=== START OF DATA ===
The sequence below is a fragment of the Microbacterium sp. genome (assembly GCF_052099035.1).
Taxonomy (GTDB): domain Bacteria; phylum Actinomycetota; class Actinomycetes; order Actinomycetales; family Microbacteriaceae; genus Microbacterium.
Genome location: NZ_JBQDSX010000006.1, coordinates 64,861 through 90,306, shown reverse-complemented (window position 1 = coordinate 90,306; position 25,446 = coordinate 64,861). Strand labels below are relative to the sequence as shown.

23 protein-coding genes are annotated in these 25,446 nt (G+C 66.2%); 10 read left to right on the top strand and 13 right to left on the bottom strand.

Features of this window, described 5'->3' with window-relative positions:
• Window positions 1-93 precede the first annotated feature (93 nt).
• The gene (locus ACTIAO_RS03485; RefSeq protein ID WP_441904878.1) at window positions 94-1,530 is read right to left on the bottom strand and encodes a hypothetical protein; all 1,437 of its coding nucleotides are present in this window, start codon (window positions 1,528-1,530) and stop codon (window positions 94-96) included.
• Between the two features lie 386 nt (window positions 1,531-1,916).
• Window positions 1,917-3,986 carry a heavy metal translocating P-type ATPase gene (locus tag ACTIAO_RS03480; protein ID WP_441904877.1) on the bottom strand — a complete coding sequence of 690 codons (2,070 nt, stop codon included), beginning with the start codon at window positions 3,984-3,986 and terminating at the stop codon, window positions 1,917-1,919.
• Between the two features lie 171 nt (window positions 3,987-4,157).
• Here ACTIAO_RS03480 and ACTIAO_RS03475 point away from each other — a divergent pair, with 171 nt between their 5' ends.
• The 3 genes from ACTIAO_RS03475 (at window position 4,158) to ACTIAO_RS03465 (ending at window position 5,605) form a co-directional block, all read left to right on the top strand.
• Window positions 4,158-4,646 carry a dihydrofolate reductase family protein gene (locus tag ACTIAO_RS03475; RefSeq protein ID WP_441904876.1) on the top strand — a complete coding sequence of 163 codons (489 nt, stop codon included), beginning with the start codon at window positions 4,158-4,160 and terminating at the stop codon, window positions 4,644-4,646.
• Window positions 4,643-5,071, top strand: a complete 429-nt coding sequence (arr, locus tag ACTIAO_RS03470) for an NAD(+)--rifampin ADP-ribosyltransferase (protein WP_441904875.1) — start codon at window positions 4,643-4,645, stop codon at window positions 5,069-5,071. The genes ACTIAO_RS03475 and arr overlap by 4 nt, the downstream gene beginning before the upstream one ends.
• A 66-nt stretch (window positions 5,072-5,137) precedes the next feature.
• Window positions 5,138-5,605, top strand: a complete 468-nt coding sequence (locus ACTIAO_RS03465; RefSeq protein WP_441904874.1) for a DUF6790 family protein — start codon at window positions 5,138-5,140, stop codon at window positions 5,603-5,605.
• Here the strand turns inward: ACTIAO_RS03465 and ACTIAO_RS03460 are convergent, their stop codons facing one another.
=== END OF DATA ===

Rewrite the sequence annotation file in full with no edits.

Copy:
The sequence below is a fragment of the Microbacterium sp. genome (assembly GCF_052099035.1).
Taxonomy (GTDB): domain Bacteria; phylum Actinomycetota; class Actinomycetes; order Actinomycetales; family Microbacteriaceae; genus Microbacterium.
Genome location: NZ_JBQDSX010000006.1, coordinates 64,861 through 90,306, shown reverse-complemented (window position 1 = coordinate 90,306; position 25,446 = coordinate 64,861). Strand labels below are relative to the sequence as shown.

23 protein-coding genes are annotated in these 25,446 nt (G+C 66.2%); 10 read left to right on the top strand and 13 right to left on the bottom strand.

Features of this window, described 5'->3' with window-relative positions:
• Window positions 1-93 precede the first annotated feature (93 nt).
• The gene (locus ACTIAO_RS03485; RefSeq protein ID WP_441904878.1) at window positions 94-1,530 is read right to left on the bottom strand and encodes a hypothetical protein; all 1,437 of its coding nucleotides are present in this window, start codon (window positions 1,528-1,530) and stop codon (window positions 94-96) included.
• Between the two features lie 386 nt (window positions 1,531-1,916).
• Window positions 1,917-3,986 carry a heavy metal translocating P-type ATPase gene (locus tag ACTIAO_RS03480; protein ID WP_441904877.1) on the bottom strand — a complete coding sequence of 690 codons (2,070 nt, stop codon included), beginning with the start codon at window positions 3,984-3,986 and terminating at the stop codon, window positions 1,917-1,919.
• Between the two features lie 171 nt (window positions 3,987-4,157).
• Here ACTIAO_RS03480 and ACTIAO_RS03475 point away from each other — a divergent pair, with 171 nt between their 5' ends.
• The 3 genes from ACTIAO_RS03475 (at window position 4,158) to ACTIAO_RS03465 (ending at window position 5,605) form a co-directional block, all read left to right on the top strand.
• Window positions 4,158-4,646 carry a dihydrofolate reductase family protein gene (locus tag ACTIAO_RS03475; RefSeq protein ID WP_441904876.1) on the top strand — a complete coding sequence of 163 codons (489 nt, stop codon included), beginning with the start codon at window positions 4,158-4,160 and terminating at the stop codon, window positions 4,644-4,646.
• Window positions 4,643-5,071, top strand: a complete 429-nt coding sequence (arr, locus tag ACTIAO_RS03470) for an NAD(+)--rifampin ADP-ribosyltransferase (protein WP_441904875.1) — start codon at window positions 4,643-4,645, stop codon at window positions 5,069-5,071. The genes ACTIAO_RS03475 and arr overlap by 4 nt, the downstream gene beginning before the upstream one ends.
• A 66-nt stretch (window positions 5,072-5,137) precedes the next feature.
• Window positions 5,138-5,605, top strand: a complete 468-nt coding sequence (locus ACTIAO_RS03465; RefSeq protein WP_441904874.1) for a DUF6790 family protein — start codon at window positions 5,138-5,140, stop codon at window positions 5,603-5,605.
• Here the strand turns inward: ACTIAO_RS03465 and ACTIAO_RS03460 are convergent, their stop codons facing one another.